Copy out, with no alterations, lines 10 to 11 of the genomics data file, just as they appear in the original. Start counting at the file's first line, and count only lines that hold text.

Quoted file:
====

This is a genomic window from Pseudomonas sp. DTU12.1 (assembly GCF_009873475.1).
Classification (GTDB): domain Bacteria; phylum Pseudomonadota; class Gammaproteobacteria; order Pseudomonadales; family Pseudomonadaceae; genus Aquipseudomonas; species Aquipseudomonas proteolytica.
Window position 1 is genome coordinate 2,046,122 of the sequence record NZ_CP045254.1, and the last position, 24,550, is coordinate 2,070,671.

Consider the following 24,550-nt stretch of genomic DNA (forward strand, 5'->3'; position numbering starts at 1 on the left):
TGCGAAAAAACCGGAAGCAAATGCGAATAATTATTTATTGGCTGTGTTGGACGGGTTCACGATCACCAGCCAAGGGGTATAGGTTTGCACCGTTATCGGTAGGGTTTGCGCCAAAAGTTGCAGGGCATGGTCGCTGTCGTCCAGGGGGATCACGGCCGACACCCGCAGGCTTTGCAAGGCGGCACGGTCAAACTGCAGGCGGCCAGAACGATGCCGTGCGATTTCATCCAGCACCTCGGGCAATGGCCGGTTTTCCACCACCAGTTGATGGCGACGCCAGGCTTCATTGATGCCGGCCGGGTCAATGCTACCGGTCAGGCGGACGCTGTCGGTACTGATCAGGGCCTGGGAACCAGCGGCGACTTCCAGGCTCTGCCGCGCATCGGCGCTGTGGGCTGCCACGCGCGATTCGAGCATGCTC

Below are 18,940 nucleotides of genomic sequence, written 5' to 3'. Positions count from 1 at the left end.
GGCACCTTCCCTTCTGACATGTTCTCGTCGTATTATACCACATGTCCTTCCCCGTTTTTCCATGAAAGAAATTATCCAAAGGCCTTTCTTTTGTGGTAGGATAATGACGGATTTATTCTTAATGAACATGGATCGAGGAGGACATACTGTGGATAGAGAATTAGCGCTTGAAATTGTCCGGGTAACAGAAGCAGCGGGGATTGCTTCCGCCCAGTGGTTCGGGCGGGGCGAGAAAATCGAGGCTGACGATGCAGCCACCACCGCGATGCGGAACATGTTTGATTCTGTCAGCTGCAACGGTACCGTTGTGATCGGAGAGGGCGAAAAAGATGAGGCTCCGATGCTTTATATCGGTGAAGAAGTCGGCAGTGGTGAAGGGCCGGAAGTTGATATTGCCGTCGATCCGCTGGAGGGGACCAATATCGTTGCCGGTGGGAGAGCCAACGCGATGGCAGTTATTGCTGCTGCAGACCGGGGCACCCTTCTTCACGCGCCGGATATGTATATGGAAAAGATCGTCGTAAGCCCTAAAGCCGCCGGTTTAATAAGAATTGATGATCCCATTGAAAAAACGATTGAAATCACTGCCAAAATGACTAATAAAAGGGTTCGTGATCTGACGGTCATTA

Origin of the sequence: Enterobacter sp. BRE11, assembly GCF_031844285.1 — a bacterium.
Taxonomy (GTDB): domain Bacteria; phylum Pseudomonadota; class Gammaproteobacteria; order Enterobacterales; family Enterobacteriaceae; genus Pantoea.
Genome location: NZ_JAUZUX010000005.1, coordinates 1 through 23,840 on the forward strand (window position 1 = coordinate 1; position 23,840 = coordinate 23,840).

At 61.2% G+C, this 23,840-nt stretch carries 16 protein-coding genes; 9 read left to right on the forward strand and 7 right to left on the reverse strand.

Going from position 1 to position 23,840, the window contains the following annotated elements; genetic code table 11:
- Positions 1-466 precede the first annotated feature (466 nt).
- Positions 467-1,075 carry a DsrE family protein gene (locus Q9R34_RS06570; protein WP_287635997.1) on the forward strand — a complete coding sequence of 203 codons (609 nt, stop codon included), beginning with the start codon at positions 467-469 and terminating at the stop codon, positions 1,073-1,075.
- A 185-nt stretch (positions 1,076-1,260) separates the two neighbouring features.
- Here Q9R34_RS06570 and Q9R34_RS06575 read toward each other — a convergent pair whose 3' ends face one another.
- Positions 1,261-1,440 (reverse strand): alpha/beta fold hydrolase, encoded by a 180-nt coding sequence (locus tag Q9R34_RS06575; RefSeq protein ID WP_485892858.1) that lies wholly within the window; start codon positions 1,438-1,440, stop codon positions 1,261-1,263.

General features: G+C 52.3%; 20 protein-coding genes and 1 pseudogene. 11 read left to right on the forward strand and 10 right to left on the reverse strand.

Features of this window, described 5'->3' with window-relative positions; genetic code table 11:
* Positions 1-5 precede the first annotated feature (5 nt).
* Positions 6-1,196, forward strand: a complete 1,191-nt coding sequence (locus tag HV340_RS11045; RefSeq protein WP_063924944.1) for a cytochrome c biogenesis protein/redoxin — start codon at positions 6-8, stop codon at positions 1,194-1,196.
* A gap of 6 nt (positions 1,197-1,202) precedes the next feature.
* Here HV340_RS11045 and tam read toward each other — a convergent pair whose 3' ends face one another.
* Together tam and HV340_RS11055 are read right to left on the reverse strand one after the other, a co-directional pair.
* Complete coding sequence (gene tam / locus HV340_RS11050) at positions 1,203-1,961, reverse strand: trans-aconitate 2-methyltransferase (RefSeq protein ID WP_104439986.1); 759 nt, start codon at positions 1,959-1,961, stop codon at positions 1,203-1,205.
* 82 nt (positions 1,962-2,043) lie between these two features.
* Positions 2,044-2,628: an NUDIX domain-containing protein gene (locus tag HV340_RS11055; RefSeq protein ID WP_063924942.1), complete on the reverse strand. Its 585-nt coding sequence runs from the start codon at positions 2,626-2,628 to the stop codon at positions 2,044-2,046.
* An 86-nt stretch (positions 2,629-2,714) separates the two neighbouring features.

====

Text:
Genome location: NZ_JAUZUX010000005.1, coordinates 1 through 23,840 on the forward strand (window position 1 = coordinate 1; position 23,840 = coordinate 23,840).

At 61.2% G+C, this 23,840-nt stretch carries 16 protein-coding genes; 9 read left to right on the forward strand and 7 right to left on the reverse strand.